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Mark Twain > The Gilded Age > Chapter LII

The Gilded Age

Chapter LII

The weeks drifted by monotonously enough, now. The "preliminaries"
continued to drag along in Congress, and life was a dull suspense to
Sellers and Washington, a weary waiting which might have broken their
hearts, maybe, but for the relieving change which they got out of am
occasional visit to New York to see Laura. Standing guard in Washington
or anywhere else is not an exciting business in time of peace, but
standing guard was all that the two friends had to do; all that was
needed of them was that they should be on hand and ready for any
emergency that might come up. There was no work to do; that was all
finished; this was but the second session of the last winter's Congress,
and its action on the bill could have but one result--its passage. The
house must do its work over again, of course, but the same membership was
there to see that it did it.--The Senate was secure--Senator Dilworthy
was able to put all doubts to rest on that head. Indeed it was no secret
in Washington that a two-thirds vote in the Senate was ready and waiting
to be cast for the University bill as soon as it should come before that

Washington did not take part in the gaieties of "the season," as he had
done the previous winter. He had lost his interest in such things; he
was oppressed with cares, now. Senator Dilworthy said to Washington that
an humble deportment, under punishment, was best, and that there was but
one way in which the troubled heart might find perfect repose and peace.
The suggestion found a response in Washington's breast, and the Senator
saw the sign of it in his face.

From that moment one could find the youth with the Senator even oftener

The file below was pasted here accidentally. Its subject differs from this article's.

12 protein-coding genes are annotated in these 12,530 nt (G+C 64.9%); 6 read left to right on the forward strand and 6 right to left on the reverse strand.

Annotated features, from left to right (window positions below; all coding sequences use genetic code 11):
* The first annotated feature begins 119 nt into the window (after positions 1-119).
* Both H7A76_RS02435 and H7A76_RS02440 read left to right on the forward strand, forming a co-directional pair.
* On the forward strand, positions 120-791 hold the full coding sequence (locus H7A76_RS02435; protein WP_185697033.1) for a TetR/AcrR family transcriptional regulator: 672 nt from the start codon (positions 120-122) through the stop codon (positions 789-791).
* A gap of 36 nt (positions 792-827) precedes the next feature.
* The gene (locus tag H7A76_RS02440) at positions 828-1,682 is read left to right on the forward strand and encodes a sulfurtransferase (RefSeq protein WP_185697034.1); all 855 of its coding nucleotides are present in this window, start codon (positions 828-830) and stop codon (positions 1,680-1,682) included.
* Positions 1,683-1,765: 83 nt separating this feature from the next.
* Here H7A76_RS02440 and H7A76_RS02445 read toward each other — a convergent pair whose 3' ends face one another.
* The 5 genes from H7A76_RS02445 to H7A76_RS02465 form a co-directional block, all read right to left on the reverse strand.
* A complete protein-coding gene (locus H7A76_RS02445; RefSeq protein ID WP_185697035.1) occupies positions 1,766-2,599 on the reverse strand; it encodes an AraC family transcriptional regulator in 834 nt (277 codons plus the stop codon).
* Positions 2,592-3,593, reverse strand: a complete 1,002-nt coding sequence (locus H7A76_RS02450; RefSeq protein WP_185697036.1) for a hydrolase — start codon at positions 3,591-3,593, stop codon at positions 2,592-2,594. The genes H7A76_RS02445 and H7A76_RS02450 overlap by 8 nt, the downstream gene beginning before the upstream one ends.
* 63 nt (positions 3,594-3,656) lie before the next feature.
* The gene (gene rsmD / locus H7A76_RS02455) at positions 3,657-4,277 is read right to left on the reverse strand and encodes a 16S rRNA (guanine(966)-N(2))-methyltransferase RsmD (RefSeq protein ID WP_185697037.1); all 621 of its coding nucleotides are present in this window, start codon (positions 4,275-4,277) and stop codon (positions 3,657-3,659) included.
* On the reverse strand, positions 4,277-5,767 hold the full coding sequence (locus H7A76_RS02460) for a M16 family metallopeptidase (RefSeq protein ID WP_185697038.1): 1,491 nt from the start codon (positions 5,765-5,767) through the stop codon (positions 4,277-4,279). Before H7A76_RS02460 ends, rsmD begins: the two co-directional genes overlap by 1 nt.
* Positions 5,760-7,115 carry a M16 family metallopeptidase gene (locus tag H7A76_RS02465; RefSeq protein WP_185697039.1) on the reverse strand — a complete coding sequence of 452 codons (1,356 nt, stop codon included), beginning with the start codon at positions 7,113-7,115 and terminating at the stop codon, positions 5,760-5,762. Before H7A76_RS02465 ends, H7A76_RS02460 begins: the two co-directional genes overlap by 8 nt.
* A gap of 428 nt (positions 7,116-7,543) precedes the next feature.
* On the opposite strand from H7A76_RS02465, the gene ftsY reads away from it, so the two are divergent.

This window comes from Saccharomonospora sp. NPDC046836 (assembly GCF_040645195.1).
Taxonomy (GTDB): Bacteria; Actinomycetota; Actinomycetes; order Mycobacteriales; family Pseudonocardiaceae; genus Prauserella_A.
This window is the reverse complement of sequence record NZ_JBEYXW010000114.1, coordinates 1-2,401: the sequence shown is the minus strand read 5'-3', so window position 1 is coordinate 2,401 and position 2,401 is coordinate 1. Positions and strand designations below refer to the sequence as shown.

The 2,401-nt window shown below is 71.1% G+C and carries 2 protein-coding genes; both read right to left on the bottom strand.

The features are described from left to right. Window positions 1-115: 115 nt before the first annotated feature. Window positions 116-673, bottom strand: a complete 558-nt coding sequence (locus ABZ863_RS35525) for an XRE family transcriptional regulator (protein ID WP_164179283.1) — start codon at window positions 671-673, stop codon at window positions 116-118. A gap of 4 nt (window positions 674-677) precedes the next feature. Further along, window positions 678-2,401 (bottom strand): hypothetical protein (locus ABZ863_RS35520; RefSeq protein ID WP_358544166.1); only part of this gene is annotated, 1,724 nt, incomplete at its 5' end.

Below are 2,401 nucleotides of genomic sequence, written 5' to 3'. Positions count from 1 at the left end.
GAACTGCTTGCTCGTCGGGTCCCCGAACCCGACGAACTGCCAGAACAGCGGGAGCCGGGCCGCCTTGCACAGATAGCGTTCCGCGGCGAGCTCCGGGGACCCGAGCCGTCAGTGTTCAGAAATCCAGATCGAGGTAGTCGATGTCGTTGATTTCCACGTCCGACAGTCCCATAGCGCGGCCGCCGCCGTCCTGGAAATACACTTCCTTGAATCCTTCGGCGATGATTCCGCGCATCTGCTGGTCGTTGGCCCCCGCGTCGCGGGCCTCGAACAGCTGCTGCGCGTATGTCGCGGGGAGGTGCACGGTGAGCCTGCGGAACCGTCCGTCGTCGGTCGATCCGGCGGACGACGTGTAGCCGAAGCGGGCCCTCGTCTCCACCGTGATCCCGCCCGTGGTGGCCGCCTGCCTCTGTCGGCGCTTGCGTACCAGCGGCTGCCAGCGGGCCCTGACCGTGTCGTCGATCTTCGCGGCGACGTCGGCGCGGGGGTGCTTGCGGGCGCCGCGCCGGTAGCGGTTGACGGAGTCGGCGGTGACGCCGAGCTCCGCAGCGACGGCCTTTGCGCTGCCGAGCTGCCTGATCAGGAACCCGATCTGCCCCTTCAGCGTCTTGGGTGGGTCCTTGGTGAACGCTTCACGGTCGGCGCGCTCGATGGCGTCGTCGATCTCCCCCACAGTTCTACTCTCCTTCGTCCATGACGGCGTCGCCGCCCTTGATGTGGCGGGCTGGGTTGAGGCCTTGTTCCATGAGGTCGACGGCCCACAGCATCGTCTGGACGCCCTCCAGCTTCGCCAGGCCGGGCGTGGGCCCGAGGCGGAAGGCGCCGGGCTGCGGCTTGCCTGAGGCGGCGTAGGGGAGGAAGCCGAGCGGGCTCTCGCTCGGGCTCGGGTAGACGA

than with Col. Sellers. When the statesman presided at great temperance
meetings, he placed Washington in the front rank of impressive
dignitaries that gave tone to the occasion and pomp to the platform.
His bald headed surroundings made the youth the more conspicuous.

When the statesman made remarks in these meetings, he not infrequently
alluded with effect to the encouraging spectacle of one of the wealthiest
and most brilliant young favorites of society forsaking the light
vanities of that butterfly existence to nobly and self-sacrificingly
devote his talents and his riches to the cause of saving his hapless
fellow creatures from shame and misery here and eternal regret hereafter.
At the prayer meetings the Senator always brought Washington up the aisle
on his arm and seated him prominently; in his prayers he referred to him
in the cant terms which the Senator employed, perhaps unconsciously, and
mistook, maybe, for religion, and in other ways brought him into notice.
He had him out at gatherings for the benefit of the negro, gatherings for
the benefit of the Indian, gatherings for the benefit of the heathen in
distant lands. He had him out time and again, before Sunday Schools,
as an example for emulation. Upon all these occasions the Senator made
casual references to many benevolent enterprises which his ardent young
friend was planning against the day when the passage of the University
bill should make his means available for the amelioration of the
condition of the unfortunate among his fellow men of all nations and all.
climes. Thus as the weeks rolled on Washington grew up, into an imposing
lion once more, but a lion that roamed the peaceful fields of religion
and temperance, and revisited the glittering domain of fashion no more.
A great moral influence was thus brought, to bear in favor of the bill;
the weightiest of friends flocked to its standard; its most energetic
enemies said it was useless to fight longer; they had tacitly surrendered
while as yet the day of battle was not come.

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